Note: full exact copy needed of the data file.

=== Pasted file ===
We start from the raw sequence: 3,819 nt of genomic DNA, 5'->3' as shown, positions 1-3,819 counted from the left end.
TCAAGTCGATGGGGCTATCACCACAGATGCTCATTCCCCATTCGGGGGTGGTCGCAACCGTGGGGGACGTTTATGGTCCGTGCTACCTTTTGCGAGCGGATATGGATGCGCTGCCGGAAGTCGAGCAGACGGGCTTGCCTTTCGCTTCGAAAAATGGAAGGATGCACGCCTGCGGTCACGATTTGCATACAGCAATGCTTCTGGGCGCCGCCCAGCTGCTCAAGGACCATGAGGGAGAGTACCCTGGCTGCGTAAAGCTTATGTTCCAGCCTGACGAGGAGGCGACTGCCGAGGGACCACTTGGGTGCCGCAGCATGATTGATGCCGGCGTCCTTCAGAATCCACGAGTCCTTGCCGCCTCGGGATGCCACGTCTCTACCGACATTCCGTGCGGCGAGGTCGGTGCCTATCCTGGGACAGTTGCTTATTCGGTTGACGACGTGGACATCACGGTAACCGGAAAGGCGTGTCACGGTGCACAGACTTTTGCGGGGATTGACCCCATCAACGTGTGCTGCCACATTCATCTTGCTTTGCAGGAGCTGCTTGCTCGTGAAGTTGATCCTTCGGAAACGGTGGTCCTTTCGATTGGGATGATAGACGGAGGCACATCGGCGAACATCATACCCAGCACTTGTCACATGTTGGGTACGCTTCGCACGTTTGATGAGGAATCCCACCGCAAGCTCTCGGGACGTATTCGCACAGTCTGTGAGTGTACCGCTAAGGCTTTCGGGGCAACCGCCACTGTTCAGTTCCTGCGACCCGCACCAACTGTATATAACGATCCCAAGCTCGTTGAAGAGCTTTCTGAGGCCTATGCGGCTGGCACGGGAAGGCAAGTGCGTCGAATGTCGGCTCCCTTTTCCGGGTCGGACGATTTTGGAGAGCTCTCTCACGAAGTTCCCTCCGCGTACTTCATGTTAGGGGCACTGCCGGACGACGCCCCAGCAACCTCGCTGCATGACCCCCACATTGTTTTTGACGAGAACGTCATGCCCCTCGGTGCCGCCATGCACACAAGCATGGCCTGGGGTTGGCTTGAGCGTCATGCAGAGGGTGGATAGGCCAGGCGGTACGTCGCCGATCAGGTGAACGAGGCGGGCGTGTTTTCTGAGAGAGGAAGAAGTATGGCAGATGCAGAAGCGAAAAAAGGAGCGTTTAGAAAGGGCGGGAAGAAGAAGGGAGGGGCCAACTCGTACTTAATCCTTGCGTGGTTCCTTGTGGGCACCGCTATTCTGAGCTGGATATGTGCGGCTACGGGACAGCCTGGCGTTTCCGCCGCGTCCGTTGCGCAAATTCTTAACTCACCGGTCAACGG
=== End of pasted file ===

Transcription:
We start from the raw sequence: 3,819 nt of genomic DNA, 5'->3' as shown, positions 1-3,819 counted from the left end.
TCAAGTCGATGGGGCTATCACCACAGATGCTCATTCCCCATTCGGGGGTGGTCGCAACCGTGGGGGACGTTTATGGTCCGTGCTACCTTTTGCGAGCGGATATGGATGCGCTGCCGGAAGTCGAGCAGACGGGCTTGCCTTTCGCTTCGAAAAATGGAAGGATGCACGCCTGCGGTCACGATTTGCATACAGCAATGCTTCTGGGCGCCGCCCAGCTGCTCAAGGACCATGAGGGAGAGTACCCTGGCTGCGTAAAGCTTATGTTCCAGCCTGACGAGGAGGCGACTGCCGAGGGACCACTTGGGTGCCGCAGCATGATTGATGCCGGCGTCCTTCAGAATCCACGAGTCCTTGCCGCCTCGGGATGCCACGTCTCTACCGACATTCCGTGCGGCGAGGTCGGTGCCTATCCTGGGACAGTTGCTTATTCGGTTGACGACGTGGACATCACGGTAACCGGAAAGGCGTGTCACGGTGCACAGACTTTTGCGGGGATTGACCCCATCAACGTGTGCTGCCACATTCATCTTGCTTTGCAGGAGCTGCTTGCTCGTGAAGTTGATCCTTCGGAAACGGTGGTCCTTTCGATTGGGATGATAGACGGAGGCACATCGGCGAACATCATACCCAGCACTTGTCACATGTTGGGTACGCTTCGCACGTTTGATGAGGAATCCCACCGCAAGCTCTCGGGACGTATTCGCACAGTCTGTGAGTGTACCGCTAAGGCTTTCGGGGCAACCGCCACTGTTCAGTTCCTGCGACCCGCACCAACTGTATATAACGATCCCAAGCTCGTTGAAGAGCTTTCTGAGGCCTATGCGGCTGGCACGGGAAGGCAAGTGCGTCGAATGTCGGCTCCCTTTTCCGGGTCGGACGATTTTGGAGAGCTCTCTCACGAAGTTCCCTCCGCGTACTTCATGTTAGGGGCACTGCCGGACGACGCCCCAGCAACCTCGCTGCATGACCCCCACATTGTTTTTGACGAGAACGTCATGCCCCTCGGTGCCGCCATGCACACAAGCATGGCCTGGGGTTGGCTTGAGCGTCATGCAGAGGGTGGATAGGCCAGGCGGTACGTCGCCGATCAGGTGAACGAGGCGGGCGTGTTTTCTGAGAGAGGAAGAAGTATGGCAGATGCAGAAGCGAAAAAAGGAGCGTTTAGAAAGGGCGGGAAGAAGAAGGGAGGGGCCAACTCGTACTTAATCCTTGCGTGGTTCCTTGTGGGCACCGCTATTCTGAGCTGGATATGTGCGGCTACGGGACAGCCTGGCGTTTCCGCCGCGTCCGTTGCGCAAATTCTTAACTCACCGGTCAACGG